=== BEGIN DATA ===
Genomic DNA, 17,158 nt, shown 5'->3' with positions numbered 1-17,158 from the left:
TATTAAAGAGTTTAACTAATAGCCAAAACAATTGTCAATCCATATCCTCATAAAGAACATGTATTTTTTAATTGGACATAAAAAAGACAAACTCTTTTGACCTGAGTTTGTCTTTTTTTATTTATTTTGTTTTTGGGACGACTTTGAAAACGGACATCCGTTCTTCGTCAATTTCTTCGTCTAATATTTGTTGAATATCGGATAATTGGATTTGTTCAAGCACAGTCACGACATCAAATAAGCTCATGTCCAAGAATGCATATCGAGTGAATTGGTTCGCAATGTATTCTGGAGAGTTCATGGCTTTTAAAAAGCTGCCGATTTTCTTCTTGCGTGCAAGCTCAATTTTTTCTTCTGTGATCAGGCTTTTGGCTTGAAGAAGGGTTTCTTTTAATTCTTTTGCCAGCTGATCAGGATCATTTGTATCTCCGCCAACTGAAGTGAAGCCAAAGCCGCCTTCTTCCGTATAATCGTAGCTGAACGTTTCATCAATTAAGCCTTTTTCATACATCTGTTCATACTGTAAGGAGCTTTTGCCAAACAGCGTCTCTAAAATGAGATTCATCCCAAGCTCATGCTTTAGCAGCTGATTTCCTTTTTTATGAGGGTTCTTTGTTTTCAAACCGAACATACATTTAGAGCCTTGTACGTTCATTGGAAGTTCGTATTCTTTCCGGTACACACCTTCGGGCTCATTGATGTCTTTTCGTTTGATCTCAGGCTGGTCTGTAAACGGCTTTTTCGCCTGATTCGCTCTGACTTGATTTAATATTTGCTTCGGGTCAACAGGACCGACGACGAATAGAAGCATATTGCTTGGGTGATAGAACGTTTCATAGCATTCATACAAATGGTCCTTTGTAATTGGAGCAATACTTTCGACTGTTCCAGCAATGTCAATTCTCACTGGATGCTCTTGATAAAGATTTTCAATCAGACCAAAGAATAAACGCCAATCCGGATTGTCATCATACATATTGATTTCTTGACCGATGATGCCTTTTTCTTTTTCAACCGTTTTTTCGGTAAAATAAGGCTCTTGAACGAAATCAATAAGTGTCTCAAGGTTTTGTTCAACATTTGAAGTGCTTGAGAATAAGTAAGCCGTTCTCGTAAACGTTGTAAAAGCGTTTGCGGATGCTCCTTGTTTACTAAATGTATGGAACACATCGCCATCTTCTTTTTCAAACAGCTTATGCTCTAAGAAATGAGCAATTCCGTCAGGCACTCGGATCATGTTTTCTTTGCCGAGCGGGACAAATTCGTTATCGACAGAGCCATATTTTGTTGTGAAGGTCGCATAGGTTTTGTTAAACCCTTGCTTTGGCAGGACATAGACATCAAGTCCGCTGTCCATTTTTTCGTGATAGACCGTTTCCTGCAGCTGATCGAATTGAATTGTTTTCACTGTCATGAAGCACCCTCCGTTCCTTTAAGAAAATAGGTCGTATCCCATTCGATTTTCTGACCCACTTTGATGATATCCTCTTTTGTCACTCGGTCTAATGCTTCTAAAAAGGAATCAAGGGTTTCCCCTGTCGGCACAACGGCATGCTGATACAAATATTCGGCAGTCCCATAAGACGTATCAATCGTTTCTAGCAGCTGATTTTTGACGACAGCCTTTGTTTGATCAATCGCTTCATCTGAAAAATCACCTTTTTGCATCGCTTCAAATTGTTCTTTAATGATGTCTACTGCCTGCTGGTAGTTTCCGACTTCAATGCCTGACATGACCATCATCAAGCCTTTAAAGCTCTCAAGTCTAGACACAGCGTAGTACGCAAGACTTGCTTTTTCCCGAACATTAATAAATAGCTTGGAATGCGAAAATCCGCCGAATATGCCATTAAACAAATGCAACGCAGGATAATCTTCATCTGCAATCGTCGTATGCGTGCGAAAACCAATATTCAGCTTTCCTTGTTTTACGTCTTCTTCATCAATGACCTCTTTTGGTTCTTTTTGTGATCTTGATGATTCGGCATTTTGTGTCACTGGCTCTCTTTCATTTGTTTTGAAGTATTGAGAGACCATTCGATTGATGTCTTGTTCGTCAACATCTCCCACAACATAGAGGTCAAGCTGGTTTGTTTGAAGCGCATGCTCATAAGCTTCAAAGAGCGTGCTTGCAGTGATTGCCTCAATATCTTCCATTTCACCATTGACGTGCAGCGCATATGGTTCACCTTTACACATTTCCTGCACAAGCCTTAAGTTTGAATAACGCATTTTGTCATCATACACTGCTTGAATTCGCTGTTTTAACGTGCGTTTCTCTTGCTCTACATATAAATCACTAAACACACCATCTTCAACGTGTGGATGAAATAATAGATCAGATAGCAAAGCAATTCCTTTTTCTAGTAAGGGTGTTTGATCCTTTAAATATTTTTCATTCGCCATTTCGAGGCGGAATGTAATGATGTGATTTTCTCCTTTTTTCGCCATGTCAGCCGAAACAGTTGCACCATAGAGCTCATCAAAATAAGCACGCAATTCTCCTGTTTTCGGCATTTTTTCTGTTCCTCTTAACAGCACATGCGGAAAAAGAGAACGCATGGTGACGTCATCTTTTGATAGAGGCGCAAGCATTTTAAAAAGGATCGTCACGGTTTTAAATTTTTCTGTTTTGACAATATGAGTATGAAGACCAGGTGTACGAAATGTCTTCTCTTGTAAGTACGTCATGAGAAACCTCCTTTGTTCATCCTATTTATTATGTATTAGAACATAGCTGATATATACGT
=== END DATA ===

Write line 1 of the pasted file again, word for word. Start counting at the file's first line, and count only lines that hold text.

Genomic DNA, 17,158 nt, shown 5'->3' with positions numbered 1-17,158 from the left: